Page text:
BATON ROUGE, La. -- Higher education leaders brace for what could be another round of budget cuts, and this one will come immediately.
Gov. Bobby Jindal said he'll announce his recommendations Friday for how to cut the current budget.
The Revenue Estimating Conference said Wednesday, the Louisiana budget will have to be cut by $319 million dollars in the current fiscal year, which ends June 30.
"It's not anyone's fault," said Southeastern President Dr. Paul Crain, "but the timing is very poor, because we're so far into the fiscal year, most of our funds are spent or obligated."
Dr. Crain was in Covington Thursday to hear Jindal speak to the Northshore Business Council. Jindal told reporters, in his recommendations he'll try to minimize the cuts to higher education. "We're going to be very careful to make sure they don't have to make any ridiculous or disproportionate reductions in the current fiscal year," Jindal said.
The governor outlined the problem in his speech to the council.
"Right now, we've got a crazy situation in the state's budget," Jindal told the audience at the Tchefuncta Country Club. "Over 60 percent of the state's budget is non-discretionary."
$3.9 billion of the state budget is locked up, which is why health care and higher education consistently feel the brunt of budget cuts. In an effort to fix that, Jindal is proposing five constitutional amendments designed to give the state more budget flexibility.
"Over the years, Louisiana has locked up more and more of it's budget," Jindal said. "That's wrong. It hurts health care. It hurts higher education. We're proposing legislation to fix that in this current session."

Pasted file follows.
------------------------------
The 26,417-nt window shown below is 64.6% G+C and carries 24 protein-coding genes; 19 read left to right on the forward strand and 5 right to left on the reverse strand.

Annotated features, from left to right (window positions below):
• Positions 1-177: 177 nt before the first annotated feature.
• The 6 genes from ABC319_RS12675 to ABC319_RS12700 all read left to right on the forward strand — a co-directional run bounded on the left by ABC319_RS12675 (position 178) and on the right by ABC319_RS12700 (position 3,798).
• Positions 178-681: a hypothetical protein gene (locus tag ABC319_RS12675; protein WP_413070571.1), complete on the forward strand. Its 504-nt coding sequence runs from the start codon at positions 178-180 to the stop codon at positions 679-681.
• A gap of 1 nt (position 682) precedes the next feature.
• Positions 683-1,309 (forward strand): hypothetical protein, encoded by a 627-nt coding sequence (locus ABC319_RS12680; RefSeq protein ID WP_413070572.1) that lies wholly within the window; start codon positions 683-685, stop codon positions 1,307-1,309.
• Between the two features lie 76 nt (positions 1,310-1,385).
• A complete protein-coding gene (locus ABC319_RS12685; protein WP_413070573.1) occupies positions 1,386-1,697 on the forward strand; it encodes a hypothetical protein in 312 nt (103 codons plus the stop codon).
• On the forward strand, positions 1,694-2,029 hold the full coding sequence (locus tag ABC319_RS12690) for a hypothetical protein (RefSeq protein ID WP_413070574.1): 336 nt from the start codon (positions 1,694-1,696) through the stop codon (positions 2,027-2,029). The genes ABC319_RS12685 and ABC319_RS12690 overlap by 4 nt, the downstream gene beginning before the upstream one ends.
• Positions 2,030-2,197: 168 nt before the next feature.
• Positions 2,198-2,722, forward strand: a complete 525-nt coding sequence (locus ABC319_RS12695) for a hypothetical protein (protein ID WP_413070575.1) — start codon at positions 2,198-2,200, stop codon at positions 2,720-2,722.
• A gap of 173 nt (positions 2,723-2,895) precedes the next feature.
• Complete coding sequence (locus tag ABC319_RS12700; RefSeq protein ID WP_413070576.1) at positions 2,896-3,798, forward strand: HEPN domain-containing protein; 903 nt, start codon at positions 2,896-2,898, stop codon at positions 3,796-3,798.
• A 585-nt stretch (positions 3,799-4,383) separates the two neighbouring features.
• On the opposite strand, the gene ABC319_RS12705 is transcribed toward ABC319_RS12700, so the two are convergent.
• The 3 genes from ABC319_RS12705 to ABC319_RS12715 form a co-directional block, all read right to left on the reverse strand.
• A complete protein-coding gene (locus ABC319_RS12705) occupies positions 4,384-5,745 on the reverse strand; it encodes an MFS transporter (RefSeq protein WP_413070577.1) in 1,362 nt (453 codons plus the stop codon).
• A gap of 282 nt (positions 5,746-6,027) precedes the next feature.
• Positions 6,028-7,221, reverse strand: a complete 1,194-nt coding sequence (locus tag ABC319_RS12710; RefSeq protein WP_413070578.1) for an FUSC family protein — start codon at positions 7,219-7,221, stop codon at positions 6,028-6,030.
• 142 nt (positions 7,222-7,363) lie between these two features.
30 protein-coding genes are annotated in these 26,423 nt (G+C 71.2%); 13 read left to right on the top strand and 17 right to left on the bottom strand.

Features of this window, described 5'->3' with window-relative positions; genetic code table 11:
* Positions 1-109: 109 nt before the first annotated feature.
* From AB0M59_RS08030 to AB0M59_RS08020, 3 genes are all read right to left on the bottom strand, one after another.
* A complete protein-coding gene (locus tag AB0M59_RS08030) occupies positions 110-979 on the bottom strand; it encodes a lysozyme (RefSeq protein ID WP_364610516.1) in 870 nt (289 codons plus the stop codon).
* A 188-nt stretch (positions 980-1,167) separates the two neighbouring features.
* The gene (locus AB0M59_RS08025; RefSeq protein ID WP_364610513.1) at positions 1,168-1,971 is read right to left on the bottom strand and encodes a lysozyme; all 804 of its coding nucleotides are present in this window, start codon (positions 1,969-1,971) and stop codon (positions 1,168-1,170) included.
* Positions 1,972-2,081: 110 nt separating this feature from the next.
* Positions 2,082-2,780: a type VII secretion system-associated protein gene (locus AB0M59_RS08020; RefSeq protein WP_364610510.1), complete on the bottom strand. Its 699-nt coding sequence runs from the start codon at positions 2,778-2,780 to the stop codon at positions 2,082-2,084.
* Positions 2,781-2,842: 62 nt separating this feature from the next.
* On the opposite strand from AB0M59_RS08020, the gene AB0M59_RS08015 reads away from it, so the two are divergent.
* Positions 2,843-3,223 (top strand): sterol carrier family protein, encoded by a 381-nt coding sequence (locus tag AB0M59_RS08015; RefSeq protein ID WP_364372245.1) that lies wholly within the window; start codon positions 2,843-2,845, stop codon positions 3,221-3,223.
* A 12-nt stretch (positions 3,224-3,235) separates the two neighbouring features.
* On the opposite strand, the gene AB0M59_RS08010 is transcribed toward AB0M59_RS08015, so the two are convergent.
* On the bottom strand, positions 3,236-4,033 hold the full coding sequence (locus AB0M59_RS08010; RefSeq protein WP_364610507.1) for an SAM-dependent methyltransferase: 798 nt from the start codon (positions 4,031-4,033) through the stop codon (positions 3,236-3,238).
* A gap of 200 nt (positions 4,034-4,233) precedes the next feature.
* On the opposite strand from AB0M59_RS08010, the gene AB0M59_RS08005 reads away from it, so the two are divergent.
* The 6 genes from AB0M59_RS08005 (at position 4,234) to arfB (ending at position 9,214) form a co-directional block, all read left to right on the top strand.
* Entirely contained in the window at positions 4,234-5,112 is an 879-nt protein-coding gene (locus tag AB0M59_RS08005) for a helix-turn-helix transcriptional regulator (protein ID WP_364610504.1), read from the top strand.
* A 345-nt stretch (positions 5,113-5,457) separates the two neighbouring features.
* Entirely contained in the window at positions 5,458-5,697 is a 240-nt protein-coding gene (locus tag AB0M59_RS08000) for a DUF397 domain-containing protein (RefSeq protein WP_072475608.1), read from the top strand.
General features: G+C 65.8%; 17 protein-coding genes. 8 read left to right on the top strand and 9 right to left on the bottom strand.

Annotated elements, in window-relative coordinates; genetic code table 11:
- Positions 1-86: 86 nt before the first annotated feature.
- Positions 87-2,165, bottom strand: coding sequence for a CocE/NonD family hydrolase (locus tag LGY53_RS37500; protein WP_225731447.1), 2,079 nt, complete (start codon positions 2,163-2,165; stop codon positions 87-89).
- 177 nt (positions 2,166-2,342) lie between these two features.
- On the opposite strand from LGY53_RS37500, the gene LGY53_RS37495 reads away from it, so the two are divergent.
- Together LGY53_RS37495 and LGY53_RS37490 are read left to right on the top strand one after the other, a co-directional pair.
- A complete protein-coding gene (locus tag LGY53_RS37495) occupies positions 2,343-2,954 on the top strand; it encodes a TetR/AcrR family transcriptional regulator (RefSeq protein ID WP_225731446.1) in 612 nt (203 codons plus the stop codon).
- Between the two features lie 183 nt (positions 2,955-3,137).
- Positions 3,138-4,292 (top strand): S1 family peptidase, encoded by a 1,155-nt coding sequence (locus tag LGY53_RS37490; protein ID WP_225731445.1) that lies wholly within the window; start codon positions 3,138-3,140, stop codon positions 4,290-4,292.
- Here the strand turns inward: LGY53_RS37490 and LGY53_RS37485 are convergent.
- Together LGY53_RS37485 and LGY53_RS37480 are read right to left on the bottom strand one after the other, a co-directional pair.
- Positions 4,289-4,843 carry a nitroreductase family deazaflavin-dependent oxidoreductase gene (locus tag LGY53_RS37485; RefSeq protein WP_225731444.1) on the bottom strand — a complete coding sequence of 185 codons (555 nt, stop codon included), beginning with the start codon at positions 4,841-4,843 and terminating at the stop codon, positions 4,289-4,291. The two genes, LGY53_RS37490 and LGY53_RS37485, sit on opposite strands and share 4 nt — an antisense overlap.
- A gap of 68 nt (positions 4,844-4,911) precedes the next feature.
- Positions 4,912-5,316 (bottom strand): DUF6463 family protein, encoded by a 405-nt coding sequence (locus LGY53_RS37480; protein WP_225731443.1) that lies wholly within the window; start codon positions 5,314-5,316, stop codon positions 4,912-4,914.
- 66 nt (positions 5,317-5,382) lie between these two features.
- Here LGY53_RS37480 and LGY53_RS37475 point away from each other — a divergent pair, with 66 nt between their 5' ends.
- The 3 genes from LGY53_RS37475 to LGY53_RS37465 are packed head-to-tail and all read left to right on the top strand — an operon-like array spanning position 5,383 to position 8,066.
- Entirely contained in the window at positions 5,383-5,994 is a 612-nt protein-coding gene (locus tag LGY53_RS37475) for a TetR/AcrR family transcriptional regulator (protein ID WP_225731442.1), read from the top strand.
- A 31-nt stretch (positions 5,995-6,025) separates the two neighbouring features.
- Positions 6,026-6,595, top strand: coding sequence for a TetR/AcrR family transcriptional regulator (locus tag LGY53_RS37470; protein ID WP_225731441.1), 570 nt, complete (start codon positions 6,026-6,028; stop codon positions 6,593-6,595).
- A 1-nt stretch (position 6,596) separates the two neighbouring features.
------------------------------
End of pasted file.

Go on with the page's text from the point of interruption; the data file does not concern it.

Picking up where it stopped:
"I hope that that is a flexibility that the state gains," Crain added.
That flexibility will not in the immediate budget crunch.
Jindal repeated Thursday, the state will not raise taxes.
His options are limited. According to Crain, layoffs would not help much because workers must be given notice and paid their accrued leave time, and the state only has roughly ten weeks to make up the budget shortfall.
Crain said, if the process remains the same as with previous budget cuts, his school will be given a dollar amount to cut, then it's up to school administrators to decide where to make those cuts.
Furloughs have been used around the state in previous budget cuts. A furlough is forced time off without pay. "Furloughs are really bad," Dr. Crain said, "particularly the number of days we might have to furlough people, depending upon how much of this shortfall we have to absorb. It's just really tough because people have to make their mortgage payments and pay their bills."
Some workers, according to Crain, cannot be furloughed for contractual reasons.
"I don't think furloughs generate recurring savings, so I don't think that's really what we need to do to shrink the size of government," Jindal said.
Another possibility is tapping into the state's rainy day fund, which has about $175 million available. Jindal wouldn't rule out the possibility of using the Rainy Day Fund Thursday, but said, "You've got some legislative leaders that feel like they can do that. We're going to hear their arguments in the days to come. I still have concerns about using the rainy day fund because it could cause problems for the state in the near term."
The governor will lay out his plan Friday. He said he has been meeting with legislative and higher education leaders. Because the legislature is in session, he'll propose a supplemental appropriations bill, which the legislature will then have to approve.
He said he'll also offer amendments to balance a $244 million shortfall in the 2011 budget. That budget, he said, will be 18 percent smaller, with 6,000 fewer funded government positions, and no additional cuts to higher education.